After His Budget Address, Lawmakers Poised To Resume Fight With Scott Over Education Spending

Jan 23, 2018

With an executive branch in Republican hands, and a Legislature overwhelmingly controlled by Democrats, ideological conflict is part and parcel of state government these days. And it became clear Tuesday afternoon where that partisan divide is widest.

Democratic leaders gave a generally warm reception to Republican Gov. Phil Scott’s budget address. But, as was the cast last year, Scott’s call for cost-containment in public schools is shaping up as the brightest flashpoint in Montpelier in 2018.

Audio & Full Transcript: Gov. Phil Scott's 2018 Budget Address

“The discussion on the education front is a different challenge all on its own because unlike the budget, there is no proposal on the table right now from the administration,” Senate President Pro Tem Tim Ashe said at a press conference after the budget address.

Scott has called on lawmakers to do whatever’s necessary to avoid the projected increase in next year’s property tax rates. The Republican governor says achieving that goal will require significant reductions to education spending.

Ashe and his Democratic colleagues, however, say the governor has been unwilling to offer up a plan for action.

Senate Pro Tem Tim Ashe, far left, along with Lt. Gov. David Zuckerman and Speaker of the House Mitzi Johnson during Gov. Phil Scott's Budget Address Tuesday.
Credit Emily Alfin Johnson / VPR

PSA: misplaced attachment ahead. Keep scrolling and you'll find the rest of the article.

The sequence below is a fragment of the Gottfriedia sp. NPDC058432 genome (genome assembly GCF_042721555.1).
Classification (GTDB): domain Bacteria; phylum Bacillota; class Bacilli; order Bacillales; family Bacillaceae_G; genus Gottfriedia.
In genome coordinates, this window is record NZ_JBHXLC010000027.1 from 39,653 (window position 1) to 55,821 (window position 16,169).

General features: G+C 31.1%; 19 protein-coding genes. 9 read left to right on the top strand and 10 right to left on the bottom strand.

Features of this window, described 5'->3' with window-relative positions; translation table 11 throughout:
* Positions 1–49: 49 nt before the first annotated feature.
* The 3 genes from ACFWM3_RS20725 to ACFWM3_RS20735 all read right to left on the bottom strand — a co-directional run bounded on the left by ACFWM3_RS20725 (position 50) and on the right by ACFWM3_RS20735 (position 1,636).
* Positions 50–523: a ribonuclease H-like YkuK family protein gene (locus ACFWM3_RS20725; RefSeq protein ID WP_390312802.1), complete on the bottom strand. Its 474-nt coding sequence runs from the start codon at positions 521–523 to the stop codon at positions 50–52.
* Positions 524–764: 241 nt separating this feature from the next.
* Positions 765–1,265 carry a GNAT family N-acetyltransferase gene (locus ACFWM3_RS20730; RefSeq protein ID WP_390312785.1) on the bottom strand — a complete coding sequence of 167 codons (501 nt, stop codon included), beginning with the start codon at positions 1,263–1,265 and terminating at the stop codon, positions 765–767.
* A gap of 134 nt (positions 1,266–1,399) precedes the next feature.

“I would direct all of you in the room to ask the governor for what he did not provide today, which were any specifics about cost-cutting ideas for education,” Chittenden County Sen. Phil Baruth, the Democratic chairman of the Senate Education Committee, said to reporters.

Last week, the Scott administration sent a memo to lawmakers with a list of cost-cutting concepts. He was emphatic that the list did not constitute a “proposal” on his part. Lawmakers don’t seem likely to adopt them anyway.

“Some of the ideas in the memos that came forward in the memo … are wrongheaded,” Baruth said.

One of the more notable items on that memo would cut $30 million from next year’s school budgets by enforcing a mandatory reduction in school staff across Vermont.

Scott on Tuesday broadened his call for reductions in school staff, saying the state should increase the staff to student ratio, from 4-to-1 to 5-to-1, over the next five years. Bristol Rep. David Sharpe, the Democratic chairman of the House Education Committee, says Scott hasn’t given lawmakers any indication of how that would work.

House and cabinet members during the governor's remarks, including Rep. David Sharpe (top left.)
Credit Emily Alfin Johnson / VPR

“What I would like from the administration, rather than some vague ideas, is some concrete notions in language that the committee can deal with,” Sharpe said.

House Speaker Mitzi Johnson says there’s a more fundamental problem with Scott’s approach to cost-containment in public schools.

RELATED: With Nod To 'Affordability,' Scott Budget Seeks Tax Breaks For Seniors, Workforce Development Funds

Johnson says Vermont has a proud history of letting local voters make financial decisions about what’s best for their local schools. Johnson says staffing mandates, or caps on local school budgets, as Scott has also suggested, are antithetical to the spirit of local control.

“A lot of the ideas in that memo require a little more Montpelier-ization of the education system, which is not what my communities have been asking for,” Johnson said.

The Vermont-NEA says it commissioned a report that showed increasing staff-to-student ratios to the levels favored by Scott would result in 4,000 job losses in Vermont schools.